Enda Kenny is very slippery on Greece.
From the moment he arrived at a Brussels summit suddenly swamped by the never-ending crisis, Mr Kenny was all over the place, unable to keep up with the fancy footwork of anti-austerity Athenians.
Determined to try to scupper Greece’s attempts at a debt write-down — mainly because if it were successful it would send his Government’s record on debt right down in the public’s opinion — Mr Kenny tried to play tough guy for the Troika.
“In Ireland’s case we did not increase income tax; we did not increase Vat; we did not increase PRSI; but we put up alternatives to those measures that were proposed in order to keep a pro-growth policy and to make our country competitive and to provide jobs for our people,” Mr Kenny said on his way into the summit.
Unfortunately, Mr Kenny was on his way out from reality with those comments — as Ireland did all the things he claimed it had not.
Erm, remember USC, Mr Kenny? The income tax rises when the Troika stormed in? Or those Vat and PRSI rises that occurred after the Coalition came to power?
Still, unencumbered by the facts, Mr Kenny went on to lecture the Greeks at some length at the leaders’ meeting, urging them to give up this pesky idea of trying to defend pensions and just roll over for the austerity junkie agenda like Ireland did.
But, sadly, for Mr Kenny’s pan-European ideal of a continent united in prostration before the money men, Greece’s rather more spine-enhanced prime minister Alexis Tsipras said he was going to put his people first not the creditors.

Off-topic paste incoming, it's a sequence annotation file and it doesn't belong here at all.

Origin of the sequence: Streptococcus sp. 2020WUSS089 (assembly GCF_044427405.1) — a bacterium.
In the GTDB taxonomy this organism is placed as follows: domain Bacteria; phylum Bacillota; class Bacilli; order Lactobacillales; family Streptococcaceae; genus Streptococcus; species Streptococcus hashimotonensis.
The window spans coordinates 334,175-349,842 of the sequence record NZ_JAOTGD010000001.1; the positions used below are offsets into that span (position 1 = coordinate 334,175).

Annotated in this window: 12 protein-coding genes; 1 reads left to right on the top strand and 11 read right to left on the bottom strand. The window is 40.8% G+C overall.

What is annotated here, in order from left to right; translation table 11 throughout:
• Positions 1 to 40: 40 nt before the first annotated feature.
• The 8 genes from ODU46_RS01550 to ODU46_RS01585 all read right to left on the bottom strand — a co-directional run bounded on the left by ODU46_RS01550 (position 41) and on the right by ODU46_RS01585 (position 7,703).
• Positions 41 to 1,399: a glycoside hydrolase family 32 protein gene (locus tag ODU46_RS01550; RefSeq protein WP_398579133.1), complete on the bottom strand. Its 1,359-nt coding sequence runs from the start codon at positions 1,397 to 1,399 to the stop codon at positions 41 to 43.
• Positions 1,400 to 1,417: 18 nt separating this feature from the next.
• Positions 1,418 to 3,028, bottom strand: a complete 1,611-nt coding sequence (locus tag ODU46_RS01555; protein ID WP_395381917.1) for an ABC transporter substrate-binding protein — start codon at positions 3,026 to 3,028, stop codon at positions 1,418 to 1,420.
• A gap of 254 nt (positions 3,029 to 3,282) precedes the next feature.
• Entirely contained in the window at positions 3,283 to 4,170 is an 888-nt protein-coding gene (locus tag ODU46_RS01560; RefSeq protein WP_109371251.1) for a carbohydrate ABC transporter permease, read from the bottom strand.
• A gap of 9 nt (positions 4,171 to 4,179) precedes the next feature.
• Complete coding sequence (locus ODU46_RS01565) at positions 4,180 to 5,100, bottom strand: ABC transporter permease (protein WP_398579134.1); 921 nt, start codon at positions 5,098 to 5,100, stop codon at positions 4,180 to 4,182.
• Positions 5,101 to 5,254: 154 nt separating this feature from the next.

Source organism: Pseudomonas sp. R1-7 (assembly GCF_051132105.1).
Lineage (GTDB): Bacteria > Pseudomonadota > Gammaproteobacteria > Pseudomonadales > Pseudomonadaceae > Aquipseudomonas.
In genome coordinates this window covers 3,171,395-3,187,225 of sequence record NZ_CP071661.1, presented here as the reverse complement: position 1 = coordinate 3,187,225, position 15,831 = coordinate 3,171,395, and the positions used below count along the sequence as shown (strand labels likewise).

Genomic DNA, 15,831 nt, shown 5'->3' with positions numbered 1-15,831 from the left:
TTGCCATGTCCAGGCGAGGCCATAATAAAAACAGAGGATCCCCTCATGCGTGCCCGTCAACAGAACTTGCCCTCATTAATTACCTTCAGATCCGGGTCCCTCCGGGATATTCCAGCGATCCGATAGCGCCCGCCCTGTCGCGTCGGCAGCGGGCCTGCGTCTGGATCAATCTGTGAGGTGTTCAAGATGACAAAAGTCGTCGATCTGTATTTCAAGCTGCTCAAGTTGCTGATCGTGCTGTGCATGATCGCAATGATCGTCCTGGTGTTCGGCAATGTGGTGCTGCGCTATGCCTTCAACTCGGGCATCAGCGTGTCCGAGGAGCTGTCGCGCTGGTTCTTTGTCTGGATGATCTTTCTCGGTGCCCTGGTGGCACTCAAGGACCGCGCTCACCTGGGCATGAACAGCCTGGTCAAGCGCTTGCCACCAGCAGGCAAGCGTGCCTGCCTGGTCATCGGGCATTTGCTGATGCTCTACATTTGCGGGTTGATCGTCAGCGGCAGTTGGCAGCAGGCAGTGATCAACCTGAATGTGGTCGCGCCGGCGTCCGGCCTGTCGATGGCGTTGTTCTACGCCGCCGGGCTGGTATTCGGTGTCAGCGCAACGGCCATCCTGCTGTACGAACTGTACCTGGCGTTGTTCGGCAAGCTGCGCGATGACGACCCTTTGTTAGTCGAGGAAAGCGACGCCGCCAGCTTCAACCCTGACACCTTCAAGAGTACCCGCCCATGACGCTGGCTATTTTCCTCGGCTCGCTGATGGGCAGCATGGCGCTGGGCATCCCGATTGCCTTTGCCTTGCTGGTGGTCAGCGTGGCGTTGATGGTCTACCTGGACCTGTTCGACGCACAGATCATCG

With unemployment in Greece nudging 30%, and more families relying on pensions from grandparents for survival than wages, Mr Tsipras told Mr Kenny and the other leaders he was not interested in playing games, but in protecting the vulnerable.
The knowledge that Greek success would make Ireland look weak was also behind Finance Minister Michael Noonan’s volley of less-than-helpful remarks fired at the Athens agenda all week.
Mr Noonan’s counterpart, Yanis Varoufakis, finally grew impatient with Mr Noonan’s petulance and burned him up with a witheringly condescending response to the gripes.
Mr Varoufakis explained that, if he were given the chance, he could explain in a mere 10 minutes the Greek position that Mr Noonan found so perplexing .
However, this may well be Greek mythology again as, after more than four years in power, the Government still does not get the fact that it would have been better to put the people before the bondholder profiteers.
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